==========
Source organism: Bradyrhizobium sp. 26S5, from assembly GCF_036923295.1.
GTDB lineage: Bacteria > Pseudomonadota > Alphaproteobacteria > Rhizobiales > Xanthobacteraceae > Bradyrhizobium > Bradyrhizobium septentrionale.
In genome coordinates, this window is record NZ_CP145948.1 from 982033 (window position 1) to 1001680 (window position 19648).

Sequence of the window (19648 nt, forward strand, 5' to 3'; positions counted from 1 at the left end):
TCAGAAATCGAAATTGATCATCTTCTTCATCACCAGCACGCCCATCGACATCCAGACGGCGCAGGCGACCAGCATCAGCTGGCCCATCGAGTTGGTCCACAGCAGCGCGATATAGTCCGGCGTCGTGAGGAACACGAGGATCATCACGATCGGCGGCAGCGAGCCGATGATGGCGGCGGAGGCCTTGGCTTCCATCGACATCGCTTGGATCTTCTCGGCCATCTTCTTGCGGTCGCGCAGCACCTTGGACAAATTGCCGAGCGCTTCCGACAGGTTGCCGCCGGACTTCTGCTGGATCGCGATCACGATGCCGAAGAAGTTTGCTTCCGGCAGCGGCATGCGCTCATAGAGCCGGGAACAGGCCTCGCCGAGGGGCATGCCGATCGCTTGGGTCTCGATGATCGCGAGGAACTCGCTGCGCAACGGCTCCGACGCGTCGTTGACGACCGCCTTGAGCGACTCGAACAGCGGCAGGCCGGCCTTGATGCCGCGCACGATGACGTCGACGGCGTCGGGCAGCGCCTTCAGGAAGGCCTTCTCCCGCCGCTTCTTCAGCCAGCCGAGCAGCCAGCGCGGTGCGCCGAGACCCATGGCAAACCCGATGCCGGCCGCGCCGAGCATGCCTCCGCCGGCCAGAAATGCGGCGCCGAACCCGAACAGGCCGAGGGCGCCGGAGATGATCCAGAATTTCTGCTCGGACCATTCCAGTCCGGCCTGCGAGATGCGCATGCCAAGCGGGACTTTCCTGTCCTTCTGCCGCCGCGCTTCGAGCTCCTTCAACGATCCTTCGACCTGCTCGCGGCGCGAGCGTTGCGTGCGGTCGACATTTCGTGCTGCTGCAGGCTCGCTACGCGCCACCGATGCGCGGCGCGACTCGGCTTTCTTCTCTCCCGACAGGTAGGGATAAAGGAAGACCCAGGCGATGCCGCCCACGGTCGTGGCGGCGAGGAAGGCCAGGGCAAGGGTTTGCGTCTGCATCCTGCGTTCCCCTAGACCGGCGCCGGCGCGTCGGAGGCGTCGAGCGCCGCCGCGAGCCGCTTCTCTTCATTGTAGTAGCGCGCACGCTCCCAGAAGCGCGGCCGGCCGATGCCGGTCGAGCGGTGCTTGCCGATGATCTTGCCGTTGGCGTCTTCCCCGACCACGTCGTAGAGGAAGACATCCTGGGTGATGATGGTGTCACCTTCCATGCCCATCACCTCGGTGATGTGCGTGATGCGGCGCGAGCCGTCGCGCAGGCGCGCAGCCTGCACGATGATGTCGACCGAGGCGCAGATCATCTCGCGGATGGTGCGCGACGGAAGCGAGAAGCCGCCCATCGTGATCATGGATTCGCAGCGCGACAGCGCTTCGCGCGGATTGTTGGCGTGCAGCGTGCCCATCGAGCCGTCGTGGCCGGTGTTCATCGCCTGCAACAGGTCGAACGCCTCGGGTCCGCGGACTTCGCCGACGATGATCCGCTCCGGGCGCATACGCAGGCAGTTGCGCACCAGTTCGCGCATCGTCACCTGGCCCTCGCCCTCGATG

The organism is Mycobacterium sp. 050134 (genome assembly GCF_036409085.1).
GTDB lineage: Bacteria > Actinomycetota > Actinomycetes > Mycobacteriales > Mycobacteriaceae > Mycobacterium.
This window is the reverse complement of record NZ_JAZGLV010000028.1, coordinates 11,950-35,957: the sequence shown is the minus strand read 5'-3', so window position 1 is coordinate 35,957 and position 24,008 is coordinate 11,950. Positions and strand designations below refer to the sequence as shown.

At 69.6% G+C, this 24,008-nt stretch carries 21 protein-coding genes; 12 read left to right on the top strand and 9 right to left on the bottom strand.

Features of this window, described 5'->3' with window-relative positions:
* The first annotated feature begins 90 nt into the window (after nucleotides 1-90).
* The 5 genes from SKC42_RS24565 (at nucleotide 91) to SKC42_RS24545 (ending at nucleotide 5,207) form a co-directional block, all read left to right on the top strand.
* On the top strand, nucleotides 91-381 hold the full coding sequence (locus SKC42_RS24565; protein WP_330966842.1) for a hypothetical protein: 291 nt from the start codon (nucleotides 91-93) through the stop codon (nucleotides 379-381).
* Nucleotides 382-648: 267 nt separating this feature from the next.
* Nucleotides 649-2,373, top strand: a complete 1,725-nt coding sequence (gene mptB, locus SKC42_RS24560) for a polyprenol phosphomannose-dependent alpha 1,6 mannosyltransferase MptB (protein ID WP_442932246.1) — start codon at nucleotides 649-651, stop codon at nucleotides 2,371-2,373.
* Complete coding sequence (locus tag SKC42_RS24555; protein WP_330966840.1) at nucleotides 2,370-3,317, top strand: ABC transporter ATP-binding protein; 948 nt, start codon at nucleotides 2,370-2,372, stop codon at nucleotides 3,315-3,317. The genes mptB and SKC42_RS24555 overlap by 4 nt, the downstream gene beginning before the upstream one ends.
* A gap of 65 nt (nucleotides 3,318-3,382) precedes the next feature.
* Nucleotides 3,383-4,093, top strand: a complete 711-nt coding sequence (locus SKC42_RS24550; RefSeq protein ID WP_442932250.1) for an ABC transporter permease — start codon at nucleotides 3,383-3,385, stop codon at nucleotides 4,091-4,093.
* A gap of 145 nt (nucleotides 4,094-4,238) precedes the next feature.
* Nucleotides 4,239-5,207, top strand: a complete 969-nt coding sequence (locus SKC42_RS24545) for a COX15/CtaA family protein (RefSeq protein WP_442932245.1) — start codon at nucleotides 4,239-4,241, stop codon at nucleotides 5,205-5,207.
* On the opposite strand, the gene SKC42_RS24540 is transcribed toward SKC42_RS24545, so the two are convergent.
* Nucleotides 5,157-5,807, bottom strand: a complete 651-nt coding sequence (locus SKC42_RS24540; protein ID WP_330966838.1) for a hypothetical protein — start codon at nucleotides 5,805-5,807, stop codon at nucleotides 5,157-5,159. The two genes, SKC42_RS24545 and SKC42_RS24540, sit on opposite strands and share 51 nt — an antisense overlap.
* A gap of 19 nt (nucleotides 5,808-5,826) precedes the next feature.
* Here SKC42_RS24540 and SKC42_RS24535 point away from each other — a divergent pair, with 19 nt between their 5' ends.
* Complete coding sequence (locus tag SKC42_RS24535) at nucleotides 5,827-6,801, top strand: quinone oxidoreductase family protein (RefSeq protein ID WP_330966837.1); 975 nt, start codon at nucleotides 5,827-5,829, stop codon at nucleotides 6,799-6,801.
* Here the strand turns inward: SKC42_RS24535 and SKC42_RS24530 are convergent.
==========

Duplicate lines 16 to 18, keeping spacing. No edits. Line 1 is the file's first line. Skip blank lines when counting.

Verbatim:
* Complete coding sequence (locus tag SKC42_RS24555; protein WP_330966840.1) at nucleotides 2,370-3,317, top strand: ABC transporter ATP-binding protein; 948 nt, start codon at nucleotides 2,370-2,372, stop codon at nucleotides 3,315-3,317. The genes mptB and SKC42_RS24555 overlap by 4 nt, the downstream gene beginning before the upstream one ends.
* A gap of 65 nt (nucleotides 3,318-3,382) precedes the next feature.
* Nucleotides 3,383-4,093, top strand: a complete 711-nt coding sequence (locus SKC42_RS24550; RefSeq protein ID WP_442932250.1) for an ABC transporter permease — start codon at nucleotides 3,383-3,385, stop codon at nucleotides 4,091-4,093.